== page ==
Review of Louisa May Alcott’s A Long Fatal Love Chase
Lately I’ve been reading parts of Louisa May Alcott’s journals and poems and, especially in her younger years, she writes with sweetness and light. After all that I’ve read of hers, I am still astounded at her talent for words and her inviting tone. Yet here is another one of her “blood and thunder tales”, swinging to the opposite end of the pendulum, yet never losing the wholesomeness and decency the author is known for.
Interesting things happened to me with this novel, which I will talk about later. Here I will give as thorough a summary of A Long Fatal Love Chase as possible without spoilers. If you are like me, and you don’t want any of the important parts revealed, you might want to skip the next two paragraphs and just trust me that this is a novel you must seek out and read.
This is a love story between an adventurous young woman, Rosamond, who marries an exciting, brooding, mysterious stranger, Tempest, and sails away with him, leaving behind a restricted life with her grandfather. However, she learns that her beloved has not been honest with her, and kept a very important fact from her. Rosamond runs away from him, and hides in a place she believes he will never look for her. She no longer believes he is an upright man, and knows she should be through with him completely; yet she still loves him. He finds her and she flees; he pursues her obsessively. He wears her down with his ability to track her no matter where she goes and to appear out of thin air.
Finally, she seems to have lost him. Her life settles into a routine. She is safe living with a woman who is an unexpected, most improbable friend, and enjoying the protection and affection of her devoted priest, Ignatius. But her feeling of security is short-lived. Tempest pursues her when she flees by ship, separating her from the people who had kept her safe, terrifying her. The nightmare she had dreaded and endured for so many years has come true. I won’t tell the ending, but be assured that it is fascinating, unpredictable, and gripping until the last word.
I always love “visiting” distant countries of the world that are the settings of characters’ lives. We visit England, France and Italy in this novel, originally titled A Modern Mephistopheles, and have the unique advantage of also experiencing life aboard a ship.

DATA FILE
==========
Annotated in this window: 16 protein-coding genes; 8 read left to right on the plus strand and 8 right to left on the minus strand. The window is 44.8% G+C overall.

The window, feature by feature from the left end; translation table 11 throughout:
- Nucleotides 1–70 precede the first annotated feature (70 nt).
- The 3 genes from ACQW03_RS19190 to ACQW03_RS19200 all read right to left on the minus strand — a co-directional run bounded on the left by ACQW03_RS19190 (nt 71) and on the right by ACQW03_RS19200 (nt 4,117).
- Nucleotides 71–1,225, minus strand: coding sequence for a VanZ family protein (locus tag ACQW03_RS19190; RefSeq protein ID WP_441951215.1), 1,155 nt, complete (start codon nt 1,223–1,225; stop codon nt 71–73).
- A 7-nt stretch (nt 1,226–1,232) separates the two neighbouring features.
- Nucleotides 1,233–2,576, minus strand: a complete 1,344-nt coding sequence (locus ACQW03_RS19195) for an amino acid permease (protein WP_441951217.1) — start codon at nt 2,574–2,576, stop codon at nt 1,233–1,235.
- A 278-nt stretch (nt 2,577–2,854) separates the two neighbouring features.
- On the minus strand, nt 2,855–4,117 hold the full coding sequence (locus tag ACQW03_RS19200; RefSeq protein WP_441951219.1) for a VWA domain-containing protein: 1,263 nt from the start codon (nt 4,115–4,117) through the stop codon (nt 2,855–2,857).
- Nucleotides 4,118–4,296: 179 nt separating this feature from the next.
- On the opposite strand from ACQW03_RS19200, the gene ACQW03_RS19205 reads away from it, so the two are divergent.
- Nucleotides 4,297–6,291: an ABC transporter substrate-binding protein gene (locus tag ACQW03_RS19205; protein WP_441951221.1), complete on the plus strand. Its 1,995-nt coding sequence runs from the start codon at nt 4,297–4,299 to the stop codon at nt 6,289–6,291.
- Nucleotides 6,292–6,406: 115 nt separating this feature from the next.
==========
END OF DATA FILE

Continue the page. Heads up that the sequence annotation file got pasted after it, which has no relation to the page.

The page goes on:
I started reading and thoroughly enjoying this book and then lost it. A year later, I found it in the zipper pocket of a suitcase. After a couple weeks I lost it again (honestly, this carelessness with books is not like me; it has never happened before or since), but found it soon after under my car seat (which gave me an image of sitting in my car while waiting for one of my sons to get changed after a hockey game.) At any rate, I’m glad it kept finding me!
An extraordinary thing happened with A Long Fatal Love Chase. A co-worker and I had been discussing our favorite books, and we realized that we had the same preference for high quality fiction and classic authors. After this talk, we both felt that we had some books the other would like, and agreed to bring one the next day. Even though I felt she might be disappointed that I brought something rather obscure, outdated and melodramatic (and even had a twinge of fear that she might even lose respect for my reading tastes!), I brought A Long Fatal Love Chase to work the next day for her to read. As we pulled our books out of our bags, I could see that she had brought a thick book with an interesting cover. She handed it to me and I laughed. Although a different cover, she had brought me the same book!
I give an A+ to this less well-known but high quality 1866 Gothic romance by Louisa May Alcott. You don’t have to cave in to books with vulgarities, brutal violence or overly sensual relationships if you or your adolescent daughter are looking for excitement, drama, danger and tension in your reading. The latter is the kind of book that I enjoy, and this book of Louisa May Alcott’s, as well as the others I’ve previously reviewed*, fit the bill perfectly.
Remember that a vast amount of Alcott’s writings are available online for free reading.
Book cover images from www.librarything.com